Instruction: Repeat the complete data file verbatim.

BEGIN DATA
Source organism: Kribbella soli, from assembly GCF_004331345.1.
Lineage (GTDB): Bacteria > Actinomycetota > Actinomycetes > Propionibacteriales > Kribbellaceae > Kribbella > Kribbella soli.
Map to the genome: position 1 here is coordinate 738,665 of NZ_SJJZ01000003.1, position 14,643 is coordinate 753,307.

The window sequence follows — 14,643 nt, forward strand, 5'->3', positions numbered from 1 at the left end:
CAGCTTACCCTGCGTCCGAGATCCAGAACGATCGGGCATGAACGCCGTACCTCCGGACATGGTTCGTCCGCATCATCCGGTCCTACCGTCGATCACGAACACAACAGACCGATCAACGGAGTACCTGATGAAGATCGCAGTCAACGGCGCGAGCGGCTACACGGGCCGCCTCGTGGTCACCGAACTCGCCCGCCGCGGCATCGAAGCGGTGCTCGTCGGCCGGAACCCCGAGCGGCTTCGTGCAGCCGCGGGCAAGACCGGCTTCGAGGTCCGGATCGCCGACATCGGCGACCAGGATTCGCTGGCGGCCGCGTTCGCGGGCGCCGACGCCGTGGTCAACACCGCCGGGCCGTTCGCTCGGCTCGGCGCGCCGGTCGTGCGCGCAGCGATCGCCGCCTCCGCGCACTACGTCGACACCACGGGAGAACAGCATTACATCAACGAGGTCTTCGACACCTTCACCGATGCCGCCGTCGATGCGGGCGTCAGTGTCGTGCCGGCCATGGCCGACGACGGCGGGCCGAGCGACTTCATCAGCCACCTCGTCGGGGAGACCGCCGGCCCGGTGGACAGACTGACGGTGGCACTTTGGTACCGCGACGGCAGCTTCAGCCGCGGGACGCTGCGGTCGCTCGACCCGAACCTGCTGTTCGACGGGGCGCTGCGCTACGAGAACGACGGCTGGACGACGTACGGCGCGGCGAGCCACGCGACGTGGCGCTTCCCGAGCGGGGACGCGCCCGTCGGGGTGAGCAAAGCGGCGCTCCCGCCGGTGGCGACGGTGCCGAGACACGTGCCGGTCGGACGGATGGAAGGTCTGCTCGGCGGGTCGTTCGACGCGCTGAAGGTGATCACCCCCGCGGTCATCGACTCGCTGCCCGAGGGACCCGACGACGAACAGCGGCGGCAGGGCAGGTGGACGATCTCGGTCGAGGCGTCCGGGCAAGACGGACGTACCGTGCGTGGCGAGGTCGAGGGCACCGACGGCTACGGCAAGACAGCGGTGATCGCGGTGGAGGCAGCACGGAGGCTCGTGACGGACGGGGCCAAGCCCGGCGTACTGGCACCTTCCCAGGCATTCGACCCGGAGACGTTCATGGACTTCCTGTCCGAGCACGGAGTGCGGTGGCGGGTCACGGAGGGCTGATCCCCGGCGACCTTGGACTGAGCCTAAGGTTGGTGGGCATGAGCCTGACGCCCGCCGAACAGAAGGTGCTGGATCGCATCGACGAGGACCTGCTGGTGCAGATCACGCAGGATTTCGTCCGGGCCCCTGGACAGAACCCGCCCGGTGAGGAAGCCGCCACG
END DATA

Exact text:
Source organism: Kribbella soli, from assembly GCF_004331345.1.
Lineage (GTDB): Bacteria > Actinomycetota > Actinomycetes > Propionibacteriales > Kribbellaceae > Kribbella > Kribbella soli.
Map to the genome: position 1 here is coordinate 738,665 of NZ_SJJZ01000003.1, position 14,643 is coordinate 753,307.

The window sequence follows — 14,643 nt, forward strand, 5'->3', positions numbered from 1 at the left end:
CAGCTTACCCTGCGTCCGAGATCCAGAACGATCGGGCATGAACGCCGTACCTCCGGACATGGTTCGTCCGCATCATCCGGTCCTACCGTCGATCACGAACACAACAGACCGATCAACGGAGTACCTGATGAAGATCGCAGTCAACGGCGCGAGCGGCTACACGGGCCGCCTCGTGGTCACCGAACTCGCCCGCCGCGGCATCGAAGCGGTGCTCGTCGGCCGGAACCCCGAGCGGCTTCGTGCAGCCGCGGGCAAGACCGGCTTCGAGGTCCGGATCGCCGACATCGGCGACCAGGATTCGCTGGCGGCCGCGTTCGCGGGCGCCGACGCCGTGGTCAACACCGCCGGGCCGTTCGCTCGGCTCGGCGCGCCGGTCGTGCGCGCAGCGATCGCCGCCTCCGCGCACTACGTCGACACCACGGGAGAACAGCATTACATCAACGAGGTCTTCGACACCTTCACCGATGCCGCCGTCGATGCGGGCGTCAGTGTCGTGCCGGCCATGGCCGACGACGGCGGGCCGAGCGACTTCATCAGCCACCTCGTCGGGGAGACCGCCGGCCCGGTGGACAGACTGACGGTGGCACTTTGGTACCGCGACGGCAGCTTCAGCCGCGGGACGCTGCGGTCGCTCGACCCGAACCTGCTGTTCGACGGGGCGCTGCGCTACGAGAACGACGGCTGGACGACGTACGGCGCGGCGAGCCACGCGACGTGGCGCTTCCCGAGCGGGGACGCGCCCGTCGGGGTGAGCAAAGCGGCGCTCCCGCCGGTGGCGACGGTGCCGAGACACGTGCCGGTCGGACGGATGGAAGGTCTGCTCGGCGGGTCGTTCGACGCGCTGAAGGTGATCACCCCCGCGGTCATCGACTCGCTGCCCGAGGGACCCGACGACGAACAGCGGCGGCAGGGCAGGTGGACGATCTCGGTCGAGGCGTCCGGGCAAGACGGACGTACCGTGCGTGGCGAGGTCGAGGGCACCGACGGCTACGGCAAGACAGCGGTGATCGCGGTGGAGGCAGCACGGAGGCTCGTGACGGACGGGGCCAAGCCCGGCGTACTGGCACCTTCCCAGGCATTCGACCCGGAGACGTTCATGGACTTCCTGTCCGAGCACGGAGTGCGGTGGCGGGTCACGGAGGGCTGATCCCCGGCGACCTTGGACTGAGCCTAAGGTTGGTGGGCATGAGCCTGACGCCCGCCGAACAGAAGGTGCTGGATCGCATCGACGAGGACCTGCTGGTGCAGATCACGCAGGATTTCGTCCGGGCCCCTGGACAGAACCCGCCCGGTGAGGAAGCCGCCACG